Wednesday, December 20, 2017

Encouraging the Joy of Giving -- Springfield Dad, Kevin Weaver

Mark Twain once said, “To get the full value of joy, you must have someone to divide it with.” I’m guessing Mark Twain never had three sons under the age of five.
Ah, Christmas and the American child. This season is such a mixed bag of emotions and life lessons to be learned. For twelve months of the year, we strive to teach our children that it truly is better to give than to receive, but then we come to “the most wonderful time of the year,” and the wheels on the bus of service and self-sacrifice come to a screeching stop.

It’s easy to blame the savvy marketing of large toy companies, and the endless barrage of commercials touting the wonders of the latest, hot-selling toy. But, charity really does begin at home. And beyond that, teaching our children the joy of giving begins there, as well. If the idea of our modeling the behaviors we want from our children sounds like an overused premise, so be it. What our sons and daughters see us do impact them more than we could ever know. What do they see in us when it comes to giving? Is there joy? Or, do we begrudgingly give?

Whether you are a church-goer, who believes in tithings and offerings, or a community-minded person, giving annually to your charity of choice, how happy are you about it? Do your children see you smiling as you drop the check in the plate or the coins in the Salvation Army pot? Or, do they hear you grumbling about parting with your money, or the fact that you only give for a tax write-off?

Of course, when speaking of giving, we tend to think primarily of money. But, there are so many ways for us to give and just as many ways to show our kids that it can all be joyfully done. There also are so many ways for us to give with our kids. Go, as a family, to a nursing home. Prior to going, sit around the kitchen table and make cards for the residents. Play Christmas music while you do it, eat some sugar cookies, and talk about what it must be like for those who can’t be in their own homes for the holidays. Discuss ways of making the season truly brighter for those around you.

The thing about giving, that seems to always surprise us, is that joy we personally receive from it. All of the hustling and bustling of the season becomes more than worth it when we see the delight in the face of another, and in turn, receive delight in our own hearts and lives.

May the words of Booker T. Washington live in the souls of all of us, including our children, during this season and every other day of the year: “Those who are happiest are those who do the most for others.”

Kevin Weaver, CEO of Network211 and father of three sons, lives with his wife KyAnne in Springfield, MO. He enjoys spending time with family, hunting and watching University of Kansas basketball with his boys! He can be reached at

Monday, December 18, 2017

Creating Connections as a Long-Haul Dad -- Prime Driver, John Hilliard

When we caught up with John Hilliard, he was about to deliver a refrigerated load to a customer in Orlando, Florida. John is in his eleventh year as a Prime driver. He primarily hauls food products. John’s interest in travel began when he traversed the country as a musician playing the piano. He has worked with a recording studio and some famous performers. He has also written songs for movies and television shows. When life on the road as a musician didn’t work out, John figured he might as well get his CDL and his life as a truck driver began.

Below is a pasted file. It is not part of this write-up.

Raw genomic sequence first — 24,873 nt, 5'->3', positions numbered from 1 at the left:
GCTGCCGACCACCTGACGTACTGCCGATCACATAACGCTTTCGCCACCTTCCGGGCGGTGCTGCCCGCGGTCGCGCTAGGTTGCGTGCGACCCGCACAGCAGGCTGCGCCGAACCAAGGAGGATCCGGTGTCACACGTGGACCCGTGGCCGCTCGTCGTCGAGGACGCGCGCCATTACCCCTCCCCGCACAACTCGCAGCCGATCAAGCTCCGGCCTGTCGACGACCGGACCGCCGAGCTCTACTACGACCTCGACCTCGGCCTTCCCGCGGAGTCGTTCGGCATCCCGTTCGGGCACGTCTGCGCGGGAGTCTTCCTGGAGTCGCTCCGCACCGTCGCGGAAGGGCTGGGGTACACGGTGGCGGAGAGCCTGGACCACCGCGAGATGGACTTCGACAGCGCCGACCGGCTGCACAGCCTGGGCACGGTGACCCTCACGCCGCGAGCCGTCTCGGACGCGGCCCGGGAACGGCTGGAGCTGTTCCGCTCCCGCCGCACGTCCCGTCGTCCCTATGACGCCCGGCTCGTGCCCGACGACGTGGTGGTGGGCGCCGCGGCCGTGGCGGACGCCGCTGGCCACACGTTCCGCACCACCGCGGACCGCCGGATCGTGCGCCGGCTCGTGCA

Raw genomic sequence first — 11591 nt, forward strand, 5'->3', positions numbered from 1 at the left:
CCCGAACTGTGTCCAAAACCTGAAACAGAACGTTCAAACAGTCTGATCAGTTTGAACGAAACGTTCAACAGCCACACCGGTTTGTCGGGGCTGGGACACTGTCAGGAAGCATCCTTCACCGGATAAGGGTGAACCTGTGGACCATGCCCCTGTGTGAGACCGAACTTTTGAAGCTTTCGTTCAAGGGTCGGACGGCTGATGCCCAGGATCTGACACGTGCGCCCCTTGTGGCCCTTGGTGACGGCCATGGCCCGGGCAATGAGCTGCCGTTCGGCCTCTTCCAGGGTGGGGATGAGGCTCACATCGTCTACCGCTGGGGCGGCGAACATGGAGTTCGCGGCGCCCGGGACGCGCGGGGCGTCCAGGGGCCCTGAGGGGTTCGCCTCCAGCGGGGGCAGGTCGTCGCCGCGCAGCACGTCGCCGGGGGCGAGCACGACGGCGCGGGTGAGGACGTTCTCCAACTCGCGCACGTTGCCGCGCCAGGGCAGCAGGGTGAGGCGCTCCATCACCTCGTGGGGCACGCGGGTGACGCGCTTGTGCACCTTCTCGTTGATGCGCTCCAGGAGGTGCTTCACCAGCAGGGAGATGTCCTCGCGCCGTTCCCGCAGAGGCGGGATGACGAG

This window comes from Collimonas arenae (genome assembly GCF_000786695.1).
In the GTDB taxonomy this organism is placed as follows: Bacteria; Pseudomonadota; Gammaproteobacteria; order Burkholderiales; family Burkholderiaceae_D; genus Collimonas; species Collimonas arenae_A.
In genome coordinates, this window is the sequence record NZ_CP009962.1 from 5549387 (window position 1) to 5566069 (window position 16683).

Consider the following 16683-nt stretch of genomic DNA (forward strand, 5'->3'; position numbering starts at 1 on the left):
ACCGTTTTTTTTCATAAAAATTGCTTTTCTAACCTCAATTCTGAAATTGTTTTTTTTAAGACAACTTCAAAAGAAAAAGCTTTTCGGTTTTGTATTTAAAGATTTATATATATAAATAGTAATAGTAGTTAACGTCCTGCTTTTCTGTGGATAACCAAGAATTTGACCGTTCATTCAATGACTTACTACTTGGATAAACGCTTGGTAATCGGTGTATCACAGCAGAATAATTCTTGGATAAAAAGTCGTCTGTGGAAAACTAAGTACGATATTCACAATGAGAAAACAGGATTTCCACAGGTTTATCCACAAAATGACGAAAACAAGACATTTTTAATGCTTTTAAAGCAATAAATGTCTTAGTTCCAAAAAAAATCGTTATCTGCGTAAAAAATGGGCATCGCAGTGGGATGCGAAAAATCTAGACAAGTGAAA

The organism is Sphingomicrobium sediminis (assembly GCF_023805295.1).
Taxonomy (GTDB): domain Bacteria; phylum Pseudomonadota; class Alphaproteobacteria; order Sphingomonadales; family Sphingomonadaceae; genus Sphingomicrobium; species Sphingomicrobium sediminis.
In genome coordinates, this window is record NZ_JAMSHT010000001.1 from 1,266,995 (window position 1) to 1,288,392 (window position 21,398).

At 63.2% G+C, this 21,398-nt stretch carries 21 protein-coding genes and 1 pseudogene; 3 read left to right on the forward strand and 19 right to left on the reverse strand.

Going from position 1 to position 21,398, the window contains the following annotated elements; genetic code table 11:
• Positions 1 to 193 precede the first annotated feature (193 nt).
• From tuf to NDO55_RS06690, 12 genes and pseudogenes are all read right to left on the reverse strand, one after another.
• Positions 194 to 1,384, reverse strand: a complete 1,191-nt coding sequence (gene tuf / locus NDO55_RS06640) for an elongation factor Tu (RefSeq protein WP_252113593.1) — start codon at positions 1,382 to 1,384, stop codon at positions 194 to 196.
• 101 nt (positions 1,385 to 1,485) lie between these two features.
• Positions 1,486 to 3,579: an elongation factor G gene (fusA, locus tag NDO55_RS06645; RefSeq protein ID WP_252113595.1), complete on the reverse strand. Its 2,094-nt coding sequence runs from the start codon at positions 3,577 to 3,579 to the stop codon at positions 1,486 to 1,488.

John says it is his love of travel, especially over the road, that attracts him to truck driving. During his time as a driver, John has traveled through 48 states and several Canadian provinces. He loves the independence associated with being on the over-the-road driver.

When not on the road, John calls Texas his home. His two oldest children—a daughter and son—live in Houston, where others members of his extended family also reside. His two younger children live in El Paso, Texas.

You might think that being gone from home so often would diminish John’s role as a father, but he will assure you this is not true. Staying up with the activities and concerns of four kids, ages 22 to 12 is challenging, but John is quick to say that social media, phone calls, and FaceTime are a big help. Although some long-haul dads are able to arrange a regularly scheduled time to talk with their children, John says his approach is, by necessity, more random due to the variability of his children’s schedules, most of whom are working or in college. Even so, John reports talking with his 22-year-old daughter every day.

John says he makes a big deal about being available to his kids. He has even visited with his children’s teachers and told them, “Call me anytime with problems—homework, school work or otherwise.” He proudly says, “My son’s teachers have my number on speed dial.”
John says he’s out on the road a little longer now that the kids are older. Even so, he does manage to see them in person every 4-6 weeks. When he is home, he says he stays anywhere from 2-7 days. John emphasizes how important he thinks it is to talk with your kids ahead of time about being together. For John and his kids, making plans together are part of the fun.

Some of John’s fondest memories include over-the-road trips he took with his kids. During the 2005 evacuation associated with Hurricane Rita, he had all four kids with him in the truck when he drove from Texas to Seattle to get away from the storm.